Weekly Round-Up (26 September)

Welcome to this week’s China Ready Now Round-Up.

I’ve been thinking a lot recently about regional tourism, and how Australia can become a sustainable destination choice for the next generation of middle-class Chinese tourists. You see, Australia has a problem – most of our Chinese visitors don’t end up seeing more than Sydney and Melbourne. Yes, both cities are great – but Australia has so much more to offer! And hotels in both cities are already close to capacity for the upcoming Chinese New Year – which happens to clash with our own summer holidays and the Australian Open.

I’m not alone in pondering this conundrum. Last week, Professor Wolfgang Georg Arlt of the China Outbound Tourism Research Institute noted that half of the 64 million border crossings made by Chinese in the first half of 2016 were to destinations beyond Greater China. Unfortunately, many of those 32 million trips by Chinese were to tourism mega cities like Sydney, Tokyo, Bangkok, New York or Paris.

In the case of Australia, Professor Arlt observed, “78% of all Chinese arrivals stayed in the main destinations, even though they were not bound to any itinerary, as they were not traveling with an organised group.” This is in stark contrast to Australia’s other major international markets. For instance, only 55% of arrivals from the United States restrict their visits to our main destinations, while the figure is even lower for our UK visitors – just 44%.

So, how can regional destinations attract more Chinese visitors? As Canberra Airport showed last week, having international flights can help – over one third of the passengers on the first international flight to Canberra in a decade were Chinese. But for many regional destinations, international flights are not a practical solution. What are some practical solutions you ask? Well, you’ll have to read this week’s article to find out!

Regional destinations have a great opportunity, and an important role to play, in making Australia a sustainable destination choice for China’s growing middle-class. We want to help – so if you’re a regional tourism operator that wants succeed in attracting Chinese visitors, get in touch with us for a free consultation.

Australian focus:

  • Chinese tourists show appetite for Canberra: The first international flight in more than a decade arrived at Canberra Airport last Wednesday, and over one third of the 260 passengers were Chinese. Singapore Airlines will be flying to Canberra three times a week, boosting the capital’s international visitor intake substantially.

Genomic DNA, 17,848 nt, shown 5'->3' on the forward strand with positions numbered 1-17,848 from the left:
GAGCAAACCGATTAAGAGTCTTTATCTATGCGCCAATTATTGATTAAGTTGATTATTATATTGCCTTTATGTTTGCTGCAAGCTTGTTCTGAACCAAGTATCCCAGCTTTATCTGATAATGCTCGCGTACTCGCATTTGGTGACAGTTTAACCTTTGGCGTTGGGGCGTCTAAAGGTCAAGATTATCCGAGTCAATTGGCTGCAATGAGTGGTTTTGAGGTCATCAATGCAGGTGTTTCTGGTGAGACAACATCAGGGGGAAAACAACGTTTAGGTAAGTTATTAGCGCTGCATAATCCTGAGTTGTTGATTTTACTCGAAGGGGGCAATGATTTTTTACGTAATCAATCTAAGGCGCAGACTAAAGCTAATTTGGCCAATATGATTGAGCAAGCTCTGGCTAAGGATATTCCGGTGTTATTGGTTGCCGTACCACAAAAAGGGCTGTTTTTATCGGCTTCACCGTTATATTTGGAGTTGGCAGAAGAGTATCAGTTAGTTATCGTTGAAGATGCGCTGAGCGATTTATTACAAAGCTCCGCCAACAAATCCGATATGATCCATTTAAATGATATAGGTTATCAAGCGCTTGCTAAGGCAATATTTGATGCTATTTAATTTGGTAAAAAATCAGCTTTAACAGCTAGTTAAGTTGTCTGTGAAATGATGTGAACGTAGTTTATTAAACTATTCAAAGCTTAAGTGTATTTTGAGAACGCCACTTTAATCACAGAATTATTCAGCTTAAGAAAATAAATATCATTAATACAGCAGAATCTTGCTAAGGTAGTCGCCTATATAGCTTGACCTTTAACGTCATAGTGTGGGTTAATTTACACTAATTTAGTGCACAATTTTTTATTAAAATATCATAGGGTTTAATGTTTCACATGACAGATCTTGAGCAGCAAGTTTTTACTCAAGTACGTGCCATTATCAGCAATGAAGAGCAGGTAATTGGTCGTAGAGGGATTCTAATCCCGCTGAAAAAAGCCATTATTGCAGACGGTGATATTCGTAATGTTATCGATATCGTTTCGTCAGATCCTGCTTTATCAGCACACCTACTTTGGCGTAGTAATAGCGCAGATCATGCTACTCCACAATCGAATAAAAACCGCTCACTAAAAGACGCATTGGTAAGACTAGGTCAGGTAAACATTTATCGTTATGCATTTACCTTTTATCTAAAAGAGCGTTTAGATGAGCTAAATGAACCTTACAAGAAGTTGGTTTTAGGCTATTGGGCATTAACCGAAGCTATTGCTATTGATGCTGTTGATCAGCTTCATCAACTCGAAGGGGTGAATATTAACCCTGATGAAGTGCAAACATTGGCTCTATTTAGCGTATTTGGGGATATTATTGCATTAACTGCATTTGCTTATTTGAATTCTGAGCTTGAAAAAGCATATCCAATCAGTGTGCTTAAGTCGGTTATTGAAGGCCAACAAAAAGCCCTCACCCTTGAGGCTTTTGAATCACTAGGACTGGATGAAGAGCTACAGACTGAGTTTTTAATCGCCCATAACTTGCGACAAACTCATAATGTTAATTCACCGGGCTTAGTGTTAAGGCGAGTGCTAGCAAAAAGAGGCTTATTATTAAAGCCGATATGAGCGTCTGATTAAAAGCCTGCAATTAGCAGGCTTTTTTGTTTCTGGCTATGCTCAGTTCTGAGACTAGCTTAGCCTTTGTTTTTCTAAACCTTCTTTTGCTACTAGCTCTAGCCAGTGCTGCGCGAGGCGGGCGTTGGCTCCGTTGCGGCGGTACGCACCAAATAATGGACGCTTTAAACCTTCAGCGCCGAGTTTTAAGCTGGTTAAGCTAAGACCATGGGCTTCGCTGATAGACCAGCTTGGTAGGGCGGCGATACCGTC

• WA falling behind in Chinese tourist visits: Although “staycationers” saw WA exceed 10 million overnight tourists for the first time, it’s share of the Chinese market fell for the second year in a row. Only 47,800 or 4.5% of the 1.1 million Chinese who visited Australia in the last financial year made it to Western Australia.
  • 80% of Australian merchants now accepting UnionPay: With all 4 major banks now accepting UnionPay, Chinese tourists can finally pay with their preferred method at the vast majority of Australian merchants. Australia also has the largest number of mobile QuickPass-accepting terminals outside of mainland China.

International focus:

  • Countries Want Chinese Tourists–Just Not All In The Same Place: Chinese outbound travelers continue to be the main driving force for the growth of international tourism, but the concentration of visitors in a limited number of places is increasingly creating a number of problems. Consequently, the “dispersion” of tourists has emerged as one of the most hotly debated topics in the tourism industry.
  • Safety First: Can Europe Bounce Back From Its Lull in Chinese Tourists?: Safety has become a front and center issue for Chinese tourists this year, and European destinations have felt the effect. About half of the Chinese tourists planning to head there this summer canceled their trips.
  • Singles’ Day is Coming – Are you ready?: Singles’ Day is China’s annual shopping holiday that takes place on 11 November. Last year, this special shopping day generated US$14 billion worth of sales for Alibaba. Who knows how big it will be this year – but tourism operators should be thinking how they can get involved.
  • From Leapfrog to Leader: Mobile Dominates China’s Fast-Growing Travel Marketplace: M-commerce is taking over the China travel market faster than anywhere else in the world. Half of the country’s online travel purchases will move via apps and mobile web in 2016, the highest rate of mobile penetration around.

That’s all for this week’s Round-Up. For more updates during the week on Chinese tourism trends, follow us on Twitter or Facebook.

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